• Lack of an exit strategy
  • Investor psychology

The last of these combines the sunk cost fallacy and disposition effect, which we explain below.

Disposition effect

Simply put, the disposition effect is a fancy name for the fact that no one likes to lose money.

When an investment turns sour, those holding the stock refuse to quit hoping to eventually come out on top.

All humans have an inherent bias toward clinging to losers for too long and quitting on winners too quickly.

We prefer not to lose, but we don’t care as much about making our wins bigger.

The concept is, in fact, so well known that there is a separate field of research called prospect theory that analyzes it.

There are many examples of this outside the arena of finance.

For example, experiments have shown that most people would love to get $50.

But when told that they will be offered $100 and then made to lose half of it, the response is not as enthusiastic (despite the same net result).

How we think of income taxes is another example of this.

Many prefer not to get small bonuses because the additional tax burden is too high.

This is despite the fact that the net result is positive for them.

Sunk Cost Effect

Investors hate the idea that money they have put into something has simply vanished.

Such money is known as a sunk cost.

They would rather wait indefinitely to see their money recover than exit with a loss.

In fact, sometimes traders intentionally overlook such transactions simply because the loss hasn’t been registered in their books so far.

They keep going, hoping it will recover by the time it gets recorded in their financial statements.

How to Avoid It

The simple answer is deep analysis, research, and keeping an exit door ready.

One must understand the company’s fundamentals, competitive landscape, future prospects, and more before investing money.

It is also important to check the views from multiple expert sources before believing in a share.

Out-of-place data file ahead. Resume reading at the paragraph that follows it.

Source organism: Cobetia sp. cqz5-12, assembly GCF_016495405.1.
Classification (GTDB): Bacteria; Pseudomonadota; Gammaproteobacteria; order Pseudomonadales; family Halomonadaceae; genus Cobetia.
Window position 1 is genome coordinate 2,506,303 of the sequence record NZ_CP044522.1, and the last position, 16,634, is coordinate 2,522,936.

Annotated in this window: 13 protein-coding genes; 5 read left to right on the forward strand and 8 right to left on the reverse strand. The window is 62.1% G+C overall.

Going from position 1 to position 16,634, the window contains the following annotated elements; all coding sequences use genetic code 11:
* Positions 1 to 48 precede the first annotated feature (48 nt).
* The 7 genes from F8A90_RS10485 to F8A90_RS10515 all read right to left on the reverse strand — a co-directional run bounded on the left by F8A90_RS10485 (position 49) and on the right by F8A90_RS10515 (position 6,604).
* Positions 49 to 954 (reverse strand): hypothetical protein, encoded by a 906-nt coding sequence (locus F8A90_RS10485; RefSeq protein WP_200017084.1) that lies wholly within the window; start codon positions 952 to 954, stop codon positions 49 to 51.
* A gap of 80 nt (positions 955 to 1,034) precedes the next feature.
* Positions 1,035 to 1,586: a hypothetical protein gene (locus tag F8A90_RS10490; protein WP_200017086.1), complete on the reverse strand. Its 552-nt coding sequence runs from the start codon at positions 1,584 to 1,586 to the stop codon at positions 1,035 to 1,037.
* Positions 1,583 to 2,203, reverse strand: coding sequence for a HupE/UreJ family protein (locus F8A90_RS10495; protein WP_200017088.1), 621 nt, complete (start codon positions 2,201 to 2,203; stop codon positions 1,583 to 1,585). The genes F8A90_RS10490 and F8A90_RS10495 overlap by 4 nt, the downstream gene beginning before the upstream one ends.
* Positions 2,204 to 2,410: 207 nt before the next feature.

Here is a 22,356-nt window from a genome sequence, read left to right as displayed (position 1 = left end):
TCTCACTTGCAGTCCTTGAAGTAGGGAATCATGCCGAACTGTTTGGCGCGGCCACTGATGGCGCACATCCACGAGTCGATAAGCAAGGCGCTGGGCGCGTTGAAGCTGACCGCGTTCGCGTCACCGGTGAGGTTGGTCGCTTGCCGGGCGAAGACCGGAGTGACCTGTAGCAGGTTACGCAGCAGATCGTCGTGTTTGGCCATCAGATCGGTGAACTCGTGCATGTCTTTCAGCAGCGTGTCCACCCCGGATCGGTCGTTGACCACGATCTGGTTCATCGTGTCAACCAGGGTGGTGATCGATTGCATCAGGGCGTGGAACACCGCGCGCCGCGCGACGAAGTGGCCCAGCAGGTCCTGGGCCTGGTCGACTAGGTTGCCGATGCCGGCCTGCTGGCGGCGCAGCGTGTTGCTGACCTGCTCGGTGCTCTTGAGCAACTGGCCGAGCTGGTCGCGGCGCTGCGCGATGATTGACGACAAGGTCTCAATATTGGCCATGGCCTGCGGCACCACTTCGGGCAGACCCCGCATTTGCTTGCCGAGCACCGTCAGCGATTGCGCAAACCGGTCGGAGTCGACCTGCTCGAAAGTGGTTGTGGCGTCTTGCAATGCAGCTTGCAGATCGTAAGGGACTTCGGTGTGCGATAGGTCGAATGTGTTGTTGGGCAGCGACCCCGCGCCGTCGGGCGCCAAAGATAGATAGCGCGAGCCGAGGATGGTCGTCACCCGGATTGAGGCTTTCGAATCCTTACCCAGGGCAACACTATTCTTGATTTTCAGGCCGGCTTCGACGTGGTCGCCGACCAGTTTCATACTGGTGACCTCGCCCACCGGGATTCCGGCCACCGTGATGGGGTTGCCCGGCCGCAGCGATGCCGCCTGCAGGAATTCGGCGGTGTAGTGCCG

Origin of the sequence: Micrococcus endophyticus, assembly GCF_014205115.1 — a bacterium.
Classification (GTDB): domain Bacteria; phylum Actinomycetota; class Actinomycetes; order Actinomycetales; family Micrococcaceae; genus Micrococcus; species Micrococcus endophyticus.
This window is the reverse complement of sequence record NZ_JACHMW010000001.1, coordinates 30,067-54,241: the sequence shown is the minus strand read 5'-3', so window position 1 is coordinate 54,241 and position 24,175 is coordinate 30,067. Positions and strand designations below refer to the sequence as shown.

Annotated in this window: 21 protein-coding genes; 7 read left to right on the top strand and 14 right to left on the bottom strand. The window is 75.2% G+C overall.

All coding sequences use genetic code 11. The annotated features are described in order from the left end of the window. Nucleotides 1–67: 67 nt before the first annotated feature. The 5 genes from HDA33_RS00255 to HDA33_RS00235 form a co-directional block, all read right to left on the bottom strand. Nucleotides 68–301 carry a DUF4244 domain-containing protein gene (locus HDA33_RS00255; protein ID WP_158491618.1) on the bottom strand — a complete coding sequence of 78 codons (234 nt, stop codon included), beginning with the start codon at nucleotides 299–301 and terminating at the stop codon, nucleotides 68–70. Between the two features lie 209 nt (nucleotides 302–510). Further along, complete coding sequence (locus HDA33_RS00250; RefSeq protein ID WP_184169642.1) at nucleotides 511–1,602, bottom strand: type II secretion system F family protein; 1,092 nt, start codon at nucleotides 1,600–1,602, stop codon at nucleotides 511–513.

Even if you are sure about it, know that there is always risk in any transaction on the stock market.

Hence, create an exit strategy and use tools such as stop loss and hedging instruments to minimize failures.

Always remember that while it is human nature to hold on, smart traders should never spend more on a losing trade.

Throwing good money after bad is never worth it.

One final tip is to stay away from excessive hype.

Too much bullishness from several quarters often indicates that something fishy might be going on.

Final Thoughts

An investor should avoid becoming a bag holder at any and all costs, whether it be stocks or the highly volatile crypto markets.

It is easy to buy into the hype and cling to a position even when you know it is going down.

There are several psychological reasons why this happens, including the disposition effect and the sunk cost fallacy.

Avoiding these phenomena is a simple matter of education and financial discipline.

Take your time to diligently analyze potential investments instead of listening to self-proclaimed experts.

Take a deep look at the fundamentals and ensure there is value in the investment.

Study basic technical analysis to help you understand when to enter the market.

And lastly, keep a way out for yourself in all cases; don’t fall into the trap of holding on for too long.


Ritesh is an experienced copywriter who brings his decade-long work in corporate strategy and finance to bring analysis and insight into his writing.